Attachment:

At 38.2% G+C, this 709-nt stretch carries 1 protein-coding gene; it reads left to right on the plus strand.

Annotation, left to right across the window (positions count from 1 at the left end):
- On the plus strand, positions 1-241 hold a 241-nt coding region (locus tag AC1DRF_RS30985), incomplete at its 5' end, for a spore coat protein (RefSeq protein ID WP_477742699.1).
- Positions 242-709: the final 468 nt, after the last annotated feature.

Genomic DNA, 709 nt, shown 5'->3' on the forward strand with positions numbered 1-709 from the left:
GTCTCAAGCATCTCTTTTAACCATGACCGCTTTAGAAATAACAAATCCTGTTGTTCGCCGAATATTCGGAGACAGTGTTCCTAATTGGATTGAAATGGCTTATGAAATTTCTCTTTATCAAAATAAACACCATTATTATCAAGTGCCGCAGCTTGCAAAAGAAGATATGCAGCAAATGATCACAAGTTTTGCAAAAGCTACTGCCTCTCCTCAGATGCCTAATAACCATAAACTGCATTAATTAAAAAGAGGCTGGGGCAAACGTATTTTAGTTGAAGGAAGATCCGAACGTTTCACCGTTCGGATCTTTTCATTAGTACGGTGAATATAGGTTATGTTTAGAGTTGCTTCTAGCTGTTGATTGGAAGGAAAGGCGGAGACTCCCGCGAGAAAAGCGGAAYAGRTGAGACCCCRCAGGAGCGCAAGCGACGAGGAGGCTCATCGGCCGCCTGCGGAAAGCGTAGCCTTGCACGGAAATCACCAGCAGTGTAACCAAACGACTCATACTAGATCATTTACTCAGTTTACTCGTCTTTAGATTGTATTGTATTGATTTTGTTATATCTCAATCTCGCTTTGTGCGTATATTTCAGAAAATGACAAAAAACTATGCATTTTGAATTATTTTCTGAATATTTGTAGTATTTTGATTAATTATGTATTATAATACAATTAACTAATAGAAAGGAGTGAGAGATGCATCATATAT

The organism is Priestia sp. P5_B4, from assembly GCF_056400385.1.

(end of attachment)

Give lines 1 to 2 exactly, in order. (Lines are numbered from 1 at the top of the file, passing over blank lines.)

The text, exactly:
At 38.2% G+C, this 709-nt stretch carries 1 protein-coding gene; it reads left to right on the plus strand.

Annotation, left to right across the window (positions count from 1 at the left end):